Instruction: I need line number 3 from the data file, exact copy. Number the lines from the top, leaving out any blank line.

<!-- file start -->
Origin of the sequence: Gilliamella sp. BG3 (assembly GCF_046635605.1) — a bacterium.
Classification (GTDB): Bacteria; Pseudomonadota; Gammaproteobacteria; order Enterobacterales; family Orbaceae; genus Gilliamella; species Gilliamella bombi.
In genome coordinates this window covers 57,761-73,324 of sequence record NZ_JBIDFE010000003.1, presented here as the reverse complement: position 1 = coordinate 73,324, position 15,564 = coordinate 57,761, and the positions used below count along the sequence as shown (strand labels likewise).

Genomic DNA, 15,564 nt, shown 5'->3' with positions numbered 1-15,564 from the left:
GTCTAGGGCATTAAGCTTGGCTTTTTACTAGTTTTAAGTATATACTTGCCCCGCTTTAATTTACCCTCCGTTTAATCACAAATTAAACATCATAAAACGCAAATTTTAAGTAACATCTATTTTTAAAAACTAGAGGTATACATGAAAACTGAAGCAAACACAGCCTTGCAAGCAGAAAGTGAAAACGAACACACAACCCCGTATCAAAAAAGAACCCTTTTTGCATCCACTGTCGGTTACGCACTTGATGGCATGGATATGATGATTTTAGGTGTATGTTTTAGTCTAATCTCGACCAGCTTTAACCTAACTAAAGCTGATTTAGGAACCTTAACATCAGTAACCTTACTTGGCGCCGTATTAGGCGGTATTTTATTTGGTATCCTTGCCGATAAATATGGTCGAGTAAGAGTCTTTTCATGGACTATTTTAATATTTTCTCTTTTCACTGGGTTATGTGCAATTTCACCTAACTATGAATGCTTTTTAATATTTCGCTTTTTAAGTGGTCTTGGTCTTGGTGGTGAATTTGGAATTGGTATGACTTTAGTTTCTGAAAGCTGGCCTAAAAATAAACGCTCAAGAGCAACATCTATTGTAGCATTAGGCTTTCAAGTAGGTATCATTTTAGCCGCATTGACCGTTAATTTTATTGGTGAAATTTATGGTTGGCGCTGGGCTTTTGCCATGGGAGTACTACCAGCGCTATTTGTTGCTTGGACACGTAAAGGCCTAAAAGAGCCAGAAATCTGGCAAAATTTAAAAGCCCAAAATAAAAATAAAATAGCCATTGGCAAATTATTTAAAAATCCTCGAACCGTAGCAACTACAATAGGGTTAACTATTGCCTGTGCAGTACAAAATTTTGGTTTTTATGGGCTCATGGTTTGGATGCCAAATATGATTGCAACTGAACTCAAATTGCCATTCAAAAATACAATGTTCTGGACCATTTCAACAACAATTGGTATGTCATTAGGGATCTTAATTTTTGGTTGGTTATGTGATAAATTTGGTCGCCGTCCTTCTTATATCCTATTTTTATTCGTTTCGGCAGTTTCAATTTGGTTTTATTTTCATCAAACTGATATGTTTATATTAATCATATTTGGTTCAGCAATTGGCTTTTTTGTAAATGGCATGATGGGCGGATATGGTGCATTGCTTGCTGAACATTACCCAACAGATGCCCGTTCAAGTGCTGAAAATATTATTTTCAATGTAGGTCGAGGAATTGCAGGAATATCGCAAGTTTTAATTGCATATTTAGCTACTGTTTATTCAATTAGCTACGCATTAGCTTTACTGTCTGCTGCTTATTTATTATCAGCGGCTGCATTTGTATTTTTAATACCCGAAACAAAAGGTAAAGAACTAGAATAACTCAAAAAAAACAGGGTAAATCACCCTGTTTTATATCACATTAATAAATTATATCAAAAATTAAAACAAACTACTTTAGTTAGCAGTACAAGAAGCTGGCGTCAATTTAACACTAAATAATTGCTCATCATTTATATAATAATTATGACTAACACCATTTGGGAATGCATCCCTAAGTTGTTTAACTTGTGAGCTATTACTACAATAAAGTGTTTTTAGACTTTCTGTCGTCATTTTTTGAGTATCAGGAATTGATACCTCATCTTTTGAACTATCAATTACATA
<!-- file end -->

In genome coordinates this window covers 57,761-73,324 of sequence record NZ_JBIDFE010000003.1, presented here as the reverse complement: position 1 = coordinate 73,324, position 15,564 = coordinate 57,761, and the positions used below count along the sequence as shown (strand labels likewise).